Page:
Value sensitive design rests on a foundation of theoretical constructs, which frame its position on the relationship among tools, technology and human values. Along with a commitment to a deeply interaction stance, the constructs enable designers and technologists to conduct analyses of direct and indirect stakeholders; distinguish among designer values, values explicitly supported by the technology, and stakeholder values; consider individual, group, and societal levels of analysis; and carry out integrative and iterative conceptual, technical, and empirical investigations. Multi-lifespan design represents a more recent development and signals the opportunity for new constructs to emerge in the future. Throughout, we hold a commitment to progress (not perfection).
Value sensitive design methods follow closely from the theoretical constructs. Some VSD methods adapt established methods, as with value scenarios that build from traditional scenario-based design to better account for direct and indirect stakeholders and systemic impacts over time. Other VSD methods are new, such as the stakeholder tokens that facilitate identification of direct, indirect, excluded, and other stakeholders as well as the relationships among stakeholder groups.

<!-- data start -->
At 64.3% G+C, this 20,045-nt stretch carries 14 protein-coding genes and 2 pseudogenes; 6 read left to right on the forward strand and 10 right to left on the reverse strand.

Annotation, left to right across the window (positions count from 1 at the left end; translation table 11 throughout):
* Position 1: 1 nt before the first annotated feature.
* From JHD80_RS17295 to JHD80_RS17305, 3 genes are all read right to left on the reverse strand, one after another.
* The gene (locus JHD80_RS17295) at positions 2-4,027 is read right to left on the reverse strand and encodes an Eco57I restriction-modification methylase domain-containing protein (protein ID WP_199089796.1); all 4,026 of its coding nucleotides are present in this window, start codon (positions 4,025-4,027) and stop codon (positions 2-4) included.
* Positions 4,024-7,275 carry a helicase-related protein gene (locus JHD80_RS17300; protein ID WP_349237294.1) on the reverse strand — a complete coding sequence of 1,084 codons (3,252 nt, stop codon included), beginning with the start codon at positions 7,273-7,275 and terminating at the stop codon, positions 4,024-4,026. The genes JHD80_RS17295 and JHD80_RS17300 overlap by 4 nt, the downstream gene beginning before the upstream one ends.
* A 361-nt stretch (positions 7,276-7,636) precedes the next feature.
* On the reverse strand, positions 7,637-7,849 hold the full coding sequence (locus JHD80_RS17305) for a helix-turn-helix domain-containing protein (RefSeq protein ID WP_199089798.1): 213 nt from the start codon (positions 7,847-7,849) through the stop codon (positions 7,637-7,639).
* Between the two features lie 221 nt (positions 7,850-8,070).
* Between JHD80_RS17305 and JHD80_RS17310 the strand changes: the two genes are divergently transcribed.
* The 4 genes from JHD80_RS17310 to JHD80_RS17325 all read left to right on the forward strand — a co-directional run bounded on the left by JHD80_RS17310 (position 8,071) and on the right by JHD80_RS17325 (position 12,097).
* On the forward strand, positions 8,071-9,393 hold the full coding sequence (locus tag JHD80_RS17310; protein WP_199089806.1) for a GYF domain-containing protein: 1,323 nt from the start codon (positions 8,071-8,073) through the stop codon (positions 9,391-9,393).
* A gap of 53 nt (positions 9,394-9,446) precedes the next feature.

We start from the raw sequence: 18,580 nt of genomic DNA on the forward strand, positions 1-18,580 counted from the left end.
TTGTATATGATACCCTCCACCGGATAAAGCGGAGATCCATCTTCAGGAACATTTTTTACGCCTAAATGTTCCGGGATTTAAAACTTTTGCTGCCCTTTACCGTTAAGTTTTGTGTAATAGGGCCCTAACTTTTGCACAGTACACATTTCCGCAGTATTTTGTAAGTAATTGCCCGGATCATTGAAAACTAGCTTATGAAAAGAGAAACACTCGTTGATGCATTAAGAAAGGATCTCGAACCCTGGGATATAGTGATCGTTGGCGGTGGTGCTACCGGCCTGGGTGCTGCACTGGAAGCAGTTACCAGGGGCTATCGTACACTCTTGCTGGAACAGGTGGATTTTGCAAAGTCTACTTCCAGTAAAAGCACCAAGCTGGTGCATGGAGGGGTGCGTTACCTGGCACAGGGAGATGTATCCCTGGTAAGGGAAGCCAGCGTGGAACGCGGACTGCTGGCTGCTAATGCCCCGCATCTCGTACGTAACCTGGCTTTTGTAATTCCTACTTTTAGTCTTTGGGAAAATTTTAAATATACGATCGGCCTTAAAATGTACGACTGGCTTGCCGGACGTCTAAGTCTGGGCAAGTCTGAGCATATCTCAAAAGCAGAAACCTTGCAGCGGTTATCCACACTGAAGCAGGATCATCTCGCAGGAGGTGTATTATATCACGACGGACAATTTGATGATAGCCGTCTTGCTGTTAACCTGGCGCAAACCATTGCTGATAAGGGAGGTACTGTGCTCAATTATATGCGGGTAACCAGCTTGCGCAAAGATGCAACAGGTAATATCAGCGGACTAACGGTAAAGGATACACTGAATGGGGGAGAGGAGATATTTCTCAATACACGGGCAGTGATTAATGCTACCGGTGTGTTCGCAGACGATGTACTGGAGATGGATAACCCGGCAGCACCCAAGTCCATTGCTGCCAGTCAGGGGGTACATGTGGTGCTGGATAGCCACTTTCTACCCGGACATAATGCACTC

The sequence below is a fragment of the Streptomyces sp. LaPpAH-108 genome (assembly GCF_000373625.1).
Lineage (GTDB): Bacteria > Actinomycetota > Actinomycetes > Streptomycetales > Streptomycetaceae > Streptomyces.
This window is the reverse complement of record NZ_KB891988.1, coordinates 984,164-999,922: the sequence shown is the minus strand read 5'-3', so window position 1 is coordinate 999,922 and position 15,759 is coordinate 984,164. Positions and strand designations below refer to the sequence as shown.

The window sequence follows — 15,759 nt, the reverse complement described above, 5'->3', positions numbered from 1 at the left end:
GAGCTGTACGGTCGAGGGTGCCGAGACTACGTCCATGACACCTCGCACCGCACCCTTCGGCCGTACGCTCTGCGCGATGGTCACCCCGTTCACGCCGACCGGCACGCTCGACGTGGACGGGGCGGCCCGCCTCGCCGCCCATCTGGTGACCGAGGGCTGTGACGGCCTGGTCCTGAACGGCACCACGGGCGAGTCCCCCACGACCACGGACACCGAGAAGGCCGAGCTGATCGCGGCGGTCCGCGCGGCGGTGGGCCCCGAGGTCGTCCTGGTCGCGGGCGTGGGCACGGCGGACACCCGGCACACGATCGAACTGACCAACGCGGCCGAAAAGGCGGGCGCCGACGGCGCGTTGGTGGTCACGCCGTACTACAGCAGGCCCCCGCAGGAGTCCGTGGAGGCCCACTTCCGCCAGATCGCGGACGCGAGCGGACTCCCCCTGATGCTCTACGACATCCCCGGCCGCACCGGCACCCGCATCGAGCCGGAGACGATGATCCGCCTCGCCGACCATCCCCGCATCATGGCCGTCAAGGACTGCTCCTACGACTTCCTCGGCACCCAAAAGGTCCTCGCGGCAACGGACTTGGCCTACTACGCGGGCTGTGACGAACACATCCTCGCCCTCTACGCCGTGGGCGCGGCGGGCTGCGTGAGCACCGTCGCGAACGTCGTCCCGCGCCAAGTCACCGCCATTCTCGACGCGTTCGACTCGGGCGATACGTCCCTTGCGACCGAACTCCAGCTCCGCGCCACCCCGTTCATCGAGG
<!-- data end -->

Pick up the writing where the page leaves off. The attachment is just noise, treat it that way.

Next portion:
As a design practice, value sensitive design requires a commitment to the theoretical constructs coupled with skillful use and adaptation of method in response to the complexities of the design situation. To support this practice, we have developed several toolkits and other creative works.Some toolkits, similar to a pencil, are broadly applicable. The Envisioning Cards are one such toolkit and have been used, for example, in the United States to explore how mobile phones could help keep homeless young people safe and in East Africa to aid with designing national health care systems. Other toolkits, similar to specialized tools, are honed to do a particular task very well. The Security Cards bring together insights from value sensitive design with heuristics from security threat analysis to foster a more humanistic security mindset. They have been used with product designers in industry, engineering undergrads, and middle school students.